While the temperature record of individual fractures lasted for generally less than 10 m.y., the overall duration of fracture opening is 33 m.y. (39–6 Ma) in the northern (Fig. 8A) and 35 m.y. (41–6 Ma) in the southern Piceance Basin (Fig. 8B). A similarly long duration of fracture opening of ∼48 m.y. was observed in tight-gas sandstones of the East Texas Basin (Becker et al., 2010).

Figures 8A and 8B show that the onset of fracture opening occurred earlier in deeper stratigraphic horizons of the Mesaverde Group compared to shallower horizons. This trend is observed for Mesaverde Group reservoirs in both the northern and southern Piceance Basin. Although our sample record may not completely capture the onset of fracture opening in a particular stratigraphic horizon, we consider our sample record sufficiently robust to discern a progression in the onset of fracture opening from deeper to shallower horizons, a depth interval of ∼1550 m, over ∼15–20 m.y. in the northern Piceance Basin. A similar progression over ∼10 m.y. is observed in the southern Piceance Basin over a depth interval of ∼690 m. Our results for the southern Piceance Basin suggest that fracture formation starts when the formation reaches a burial temperature of ∼140–150 °C and ceases when the burial temperature falls below ∼150–160 °C. In the northern Piceance Basin, the onset of fracture formation correlates with temperatures of 170 °C in deeper stratigraphic levels, and with 140 °C in shallower horizons.

No clear time difference between shallower and deeper stratigraphic horizons is observed for the termination of fracture opening. Fracture opening appears to have ceased concurrently for all stratigraphic horizons at around 6 Ma in both the northern and southern Piceance Basin.

Mechanism of Fracture Formation

A comparison of the timing of the onset of fracture formation at 39 Ma inferred here for the northern Piceance Basin with models of gas and oil generation of Yurewicz et al. (2008) and Zhang et al. (2008) suggests that fracture opening and elevated pore-fluid pressures generally coincided with gas generation, consistent with similar findings by Fall et al. (2012) for the southern Piceance Basin. The general overlap in timing of fracture formation and gas generation, in combination with the ubiquitous presence of gas-rich fluid inclusions and with high pore-fluid pressures calculated from fluid inclusion methane concentrations, is consistent with, though not necessarily indicative of, natural hydraulic fracturing driven by gas generation. The onset of fracture formation 20–30 m.y. before exhumation excludes the possibility that the onset of fracture formation was triggered by stress changes associated with exhumation. The deep burial conditions at the onset of fracture formation also exclude high pore pressures generated by compaction disequilibrium as the trigger for fracture formation because the sandstone was largely cemented at this stage of burial (Ozkan, 2010; Ozkan et al., 2011; Stroker et al., 2013). We cannot exclude the possibility that pore-fluid pressures were already elevated because of earlier compaction disequilibrium at the time when significant methane generation began. However, the lack of fractures that predate methane charge seems to indicate that compaction disequilibrium did not drive fracture formation. Furthermore, the observed fluctuation in paleo–pore-fluid pressure requires a process of overpressure generation that was active during fracture formation as opposed to a mechanism of overpressure generation that predated fracture formation.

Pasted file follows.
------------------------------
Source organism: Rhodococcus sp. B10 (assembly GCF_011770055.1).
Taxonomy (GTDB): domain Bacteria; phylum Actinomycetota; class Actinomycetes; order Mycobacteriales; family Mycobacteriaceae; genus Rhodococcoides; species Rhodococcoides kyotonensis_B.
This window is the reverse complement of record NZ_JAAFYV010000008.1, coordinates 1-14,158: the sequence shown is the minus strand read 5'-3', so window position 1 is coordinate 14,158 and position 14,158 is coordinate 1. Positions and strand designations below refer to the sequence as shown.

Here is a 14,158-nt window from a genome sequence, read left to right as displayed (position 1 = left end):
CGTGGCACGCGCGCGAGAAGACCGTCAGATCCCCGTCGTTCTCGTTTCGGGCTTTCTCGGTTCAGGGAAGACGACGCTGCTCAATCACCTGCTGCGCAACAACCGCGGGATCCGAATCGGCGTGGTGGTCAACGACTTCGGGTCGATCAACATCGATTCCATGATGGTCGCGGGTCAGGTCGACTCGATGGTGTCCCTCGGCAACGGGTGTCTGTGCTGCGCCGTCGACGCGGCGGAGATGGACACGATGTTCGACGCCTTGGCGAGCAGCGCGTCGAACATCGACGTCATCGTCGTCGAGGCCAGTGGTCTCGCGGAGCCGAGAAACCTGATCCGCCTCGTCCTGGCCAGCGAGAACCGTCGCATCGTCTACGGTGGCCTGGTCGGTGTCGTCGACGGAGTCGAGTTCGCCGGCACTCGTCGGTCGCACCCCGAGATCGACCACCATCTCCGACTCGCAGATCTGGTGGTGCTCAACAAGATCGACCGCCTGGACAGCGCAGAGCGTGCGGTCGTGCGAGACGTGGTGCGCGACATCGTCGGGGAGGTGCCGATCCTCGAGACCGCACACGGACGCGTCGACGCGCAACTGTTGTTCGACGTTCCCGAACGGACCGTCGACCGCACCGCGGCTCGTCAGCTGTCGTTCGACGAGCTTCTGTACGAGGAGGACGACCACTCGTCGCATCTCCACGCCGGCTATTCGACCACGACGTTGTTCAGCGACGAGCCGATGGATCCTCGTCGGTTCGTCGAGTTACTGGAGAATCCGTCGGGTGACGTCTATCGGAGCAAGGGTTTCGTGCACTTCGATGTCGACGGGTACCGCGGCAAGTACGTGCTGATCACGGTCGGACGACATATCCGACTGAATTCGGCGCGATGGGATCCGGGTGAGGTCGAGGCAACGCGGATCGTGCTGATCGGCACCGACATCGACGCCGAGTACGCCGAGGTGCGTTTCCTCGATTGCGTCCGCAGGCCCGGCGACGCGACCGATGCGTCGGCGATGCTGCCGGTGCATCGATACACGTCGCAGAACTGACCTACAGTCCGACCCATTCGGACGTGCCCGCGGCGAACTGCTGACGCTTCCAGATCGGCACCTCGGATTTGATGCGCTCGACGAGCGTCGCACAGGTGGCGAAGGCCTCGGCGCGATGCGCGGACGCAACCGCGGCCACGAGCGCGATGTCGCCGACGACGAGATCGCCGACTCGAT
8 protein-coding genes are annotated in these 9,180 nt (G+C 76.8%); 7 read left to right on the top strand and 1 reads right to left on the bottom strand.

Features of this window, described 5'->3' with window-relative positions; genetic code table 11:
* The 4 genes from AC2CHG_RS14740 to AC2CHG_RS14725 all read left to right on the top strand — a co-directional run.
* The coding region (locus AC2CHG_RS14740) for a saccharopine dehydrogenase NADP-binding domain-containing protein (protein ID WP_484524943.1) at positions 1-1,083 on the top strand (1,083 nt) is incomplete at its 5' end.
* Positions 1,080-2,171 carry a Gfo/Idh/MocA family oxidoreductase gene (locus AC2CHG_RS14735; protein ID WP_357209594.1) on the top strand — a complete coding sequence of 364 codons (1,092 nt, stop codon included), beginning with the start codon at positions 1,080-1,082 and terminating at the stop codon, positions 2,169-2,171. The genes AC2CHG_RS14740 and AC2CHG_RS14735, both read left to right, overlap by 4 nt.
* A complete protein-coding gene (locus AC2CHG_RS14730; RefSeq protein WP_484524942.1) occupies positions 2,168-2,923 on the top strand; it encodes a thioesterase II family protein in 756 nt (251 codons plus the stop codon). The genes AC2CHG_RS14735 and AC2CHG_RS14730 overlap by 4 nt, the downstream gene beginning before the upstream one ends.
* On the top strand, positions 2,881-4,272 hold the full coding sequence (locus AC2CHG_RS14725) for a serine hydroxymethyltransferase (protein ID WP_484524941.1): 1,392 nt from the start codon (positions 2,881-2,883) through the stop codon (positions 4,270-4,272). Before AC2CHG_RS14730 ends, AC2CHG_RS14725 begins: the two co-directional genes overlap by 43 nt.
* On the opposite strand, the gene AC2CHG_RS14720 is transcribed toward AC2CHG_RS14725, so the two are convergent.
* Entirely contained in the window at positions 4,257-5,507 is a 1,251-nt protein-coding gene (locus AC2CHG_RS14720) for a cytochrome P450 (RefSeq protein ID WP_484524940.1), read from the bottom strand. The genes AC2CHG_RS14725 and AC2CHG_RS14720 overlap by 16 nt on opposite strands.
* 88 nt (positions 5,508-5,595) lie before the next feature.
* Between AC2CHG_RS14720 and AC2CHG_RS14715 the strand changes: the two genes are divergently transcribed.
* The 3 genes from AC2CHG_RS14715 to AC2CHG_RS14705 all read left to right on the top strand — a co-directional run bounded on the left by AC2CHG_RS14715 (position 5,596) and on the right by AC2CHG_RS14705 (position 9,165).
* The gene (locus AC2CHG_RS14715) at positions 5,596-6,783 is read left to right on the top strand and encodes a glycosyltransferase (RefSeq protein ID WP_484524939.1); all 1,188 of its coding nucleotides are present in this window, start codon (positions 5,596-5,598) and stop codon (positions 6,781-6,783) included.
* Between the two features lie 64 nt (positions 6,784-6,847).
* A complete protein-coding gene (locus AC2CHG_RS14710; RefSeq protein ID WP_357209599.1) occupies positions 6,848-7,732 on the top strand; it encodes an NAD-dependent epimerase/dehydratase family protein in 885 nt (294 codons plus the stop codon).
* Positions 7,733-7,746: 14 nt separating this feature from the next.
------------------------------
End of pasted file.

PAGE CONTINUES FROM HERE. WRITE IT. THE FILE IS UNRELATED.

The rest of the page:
Three gas sources have been considered for the Mesaverde Group: (1) the marine Mancos Shale that underlies and interfingers with sandstones of the lower Mesaverde Group; (2) coal layers, including the Cameo coal, and (3) nonmarine shale (Fig. 2; Johnson and Rice, 1990; Johnson and Roberts, 2003; Yurewicz et al., 2008; Zhang et al., 2008; Harris et al., 2013). Hydrous pyrolysis experiments and kinetic yield models by Yurewicz et al. (2008) suggested that the coal layers provided a more prolific source of gas compared to both the marine and nonmarine shales (Figs. 9A and 9B), whereas compositional analyses of gas produced from the Mesaverde Group in the southern Piceance Basin are consistent with gas sourced dominantly from marine shale (Johnson and Rice, 1990; Harris et al., 2013).

Kinetic yield models of Yurewicz et al. (2008) for the Love Ranch #1 well indicate that gas generation started at around 55 Ma, with peak generation at 40 Ma for the marine shale source and at around 30 Ma for coal (Figs. 9A and 9B), leveling off at around 15 Ma. If we assume that fracture formation in the lower Mesaverde Group was the response to gas generation in both marine shale and coals, we find that fracture formation initiated at ∼30%–35% of total cumulative gas generated from these two sources (Figs. 9A and 9B). Fracture formation concurrent with gas generation is consistent with fracturing driven by gas generation in the source rock layers and subsequent or concurrent gas migration into adjacent low-permeability reservoir layers. This process may have resulted in cycles of episodic pore-fluid pressure buildup, subsequent fracture opening, pressure decay, and fracture cementation resulting in the formation of crack-seal fracture cement textures. Alternatively, episodic opening of fractures may reflect a temporal and spatial shift in opening displacement among adjacent fractures within a layer held under constant pore-fluid pressure. Such lateral variability in fracture opening in a single layer may account for the limited duration of opening of a single fracture compared to the overall duration of fracture opening in these layers.